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The Creevey Papers
Major Andrew Hamilton to Thomas Creevey, [18 March? 1815]

Vol. I. Contents
Ch. I: 1793-1804
Ch. II: 1805
Ch. III: 1805
Ch. IV: 1806-08
Ch. V: 1809
Ch. VI: 1810
Ch. VII: 1811
Ch. VIII: 1812
Ch. IX: 1813-14
Ch X: 1814-15
Ch XI: 1815-16
Ch XII: 1817-18
Ch XIII: 1819-20
Vol. II. Contents
Ch I: 1821
Ch. II: 1822
Ch. III: 1823-24
Ch. IV: 1825-26
Ch. V: 1827
Ch. VI: 1827-28
Ch. VII: 1828
Ch. VIII: 1829
Ch. IX: 1830-31
Ch. X: 1832-33
Ch. XI: 1833
Ch. XII: 1834
Ch XIII: 1835-36
Ch XIV: 1837-38
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“Brussels, Thursday, 4 p.m. [about 18th March].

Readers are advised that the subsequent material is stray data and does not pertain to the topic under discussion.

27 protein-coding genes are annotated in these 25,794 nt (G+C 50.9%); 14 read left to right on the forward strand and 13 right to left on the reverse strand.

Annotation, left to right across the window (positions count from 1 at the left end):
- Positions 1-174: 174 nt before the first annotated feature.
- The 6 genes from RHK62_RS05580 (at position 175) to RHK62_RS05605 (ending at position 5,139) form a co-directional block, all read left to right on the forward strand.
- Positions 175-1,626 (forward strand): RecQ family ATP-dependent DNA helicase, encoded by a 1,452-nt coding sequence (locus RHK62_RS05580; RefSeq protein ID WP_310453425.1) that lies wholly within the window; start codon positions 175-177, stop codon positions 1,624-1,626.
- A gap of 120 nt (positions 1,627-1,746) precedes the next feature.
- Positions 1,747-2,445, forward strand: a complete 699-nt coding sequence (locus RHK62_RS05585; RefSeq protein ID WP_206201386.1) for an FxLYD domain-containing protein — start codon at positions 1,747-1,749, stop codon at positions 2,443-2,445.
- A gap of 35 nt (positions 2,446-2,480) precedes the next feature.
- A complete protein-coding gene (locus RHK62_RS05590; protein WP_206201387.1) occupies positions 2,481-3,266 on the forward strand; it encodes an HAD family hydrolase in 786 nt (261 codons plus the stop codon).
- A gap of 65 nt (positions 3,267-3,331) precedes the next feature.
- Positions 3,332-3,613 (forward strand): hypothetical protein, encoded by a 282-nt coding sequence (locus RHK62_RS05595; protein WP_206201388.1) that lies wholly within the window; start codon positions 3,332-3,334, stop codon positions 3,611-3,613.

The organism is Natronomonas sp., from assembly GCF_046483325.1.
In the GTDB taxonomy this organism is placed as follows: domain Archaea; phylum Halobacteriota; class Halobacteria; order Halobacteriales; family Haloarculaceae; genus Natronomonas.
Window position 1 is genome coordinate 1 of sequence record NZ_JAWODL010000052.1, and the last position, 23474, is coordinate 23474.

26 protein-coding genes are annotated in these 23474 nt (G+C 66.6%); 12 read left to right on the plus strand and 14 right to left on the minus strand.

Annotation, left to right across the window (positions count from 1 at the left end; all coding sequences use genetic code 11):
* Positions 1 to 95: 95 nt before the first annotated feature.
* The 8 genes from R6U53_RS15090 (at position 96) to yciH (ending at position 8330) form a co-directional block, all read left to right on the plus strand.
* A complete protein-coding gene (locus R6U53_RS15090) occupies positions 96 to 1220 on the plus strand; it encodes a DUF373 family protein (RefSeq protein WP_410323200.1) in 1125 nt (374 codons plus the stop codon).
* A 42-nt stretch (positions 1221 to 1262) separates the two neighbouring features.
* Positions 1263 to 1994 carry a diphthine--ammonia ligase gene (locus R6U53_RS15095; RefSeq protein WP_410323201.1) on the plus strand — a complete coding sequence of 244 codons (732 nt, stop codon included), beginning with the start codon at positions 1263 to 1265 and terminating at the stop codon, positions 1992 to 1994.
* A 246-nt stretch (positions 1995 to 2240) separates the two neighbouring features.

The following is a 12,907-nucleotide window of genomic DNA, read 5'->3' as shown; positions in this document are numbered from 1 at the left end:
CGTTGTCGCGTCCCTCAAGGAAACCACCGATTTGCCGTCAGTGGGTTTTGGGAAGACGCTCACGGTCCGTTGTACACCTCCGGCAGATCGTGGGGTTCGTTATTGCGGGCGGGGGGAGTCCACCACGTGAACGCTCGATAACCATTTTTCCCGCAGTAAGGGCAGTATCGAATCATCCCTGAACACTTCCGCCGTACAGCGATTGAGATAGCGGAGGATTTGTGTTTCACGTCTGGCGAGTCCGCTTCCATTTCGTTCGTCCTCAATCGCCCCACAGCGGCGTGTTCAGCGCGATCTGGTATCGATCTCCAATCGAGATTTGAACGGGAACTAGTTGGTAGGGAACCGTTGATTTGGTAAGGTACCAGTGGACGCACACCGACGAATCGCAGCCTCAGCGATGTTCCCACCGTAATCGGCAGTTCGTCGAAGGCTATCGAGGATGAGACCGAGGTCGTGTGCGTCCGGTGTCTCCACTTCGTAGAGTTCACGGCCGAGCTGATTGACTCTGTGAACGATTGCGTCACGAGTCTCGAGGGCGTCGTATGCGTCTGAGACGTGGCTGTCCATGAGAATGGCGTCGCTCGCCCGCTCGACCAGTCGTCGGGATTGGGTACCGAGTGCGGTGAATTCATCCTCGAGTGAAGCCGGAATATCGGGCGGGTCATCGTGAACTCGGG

“My dear Mr. Creevey,

If you will not blab, you shall hear all the news I can pick up, bad and good, as it comes. I am sorry to tell you bad news to-day. General Fagal writes from Paris to say that Bonaparte may be in that capital ere many days. His army encreases hourly; and as fast as a regiment is brought up to the neighbourhood of Lyons, it goes over to its old master. Soult is said to have promised not to act against the King, but that his obligations to Bony would not allow him to take part against the latter. Thus saying, he resigned to Louis the office of War Minister, and the man who now holds it said he would only do so so long as the Chamber of Deputies were in favor with the nation. Fagal, take notice, is an alarmist, and I hope our next accounts will not be of so gloomy a nature.

A. H.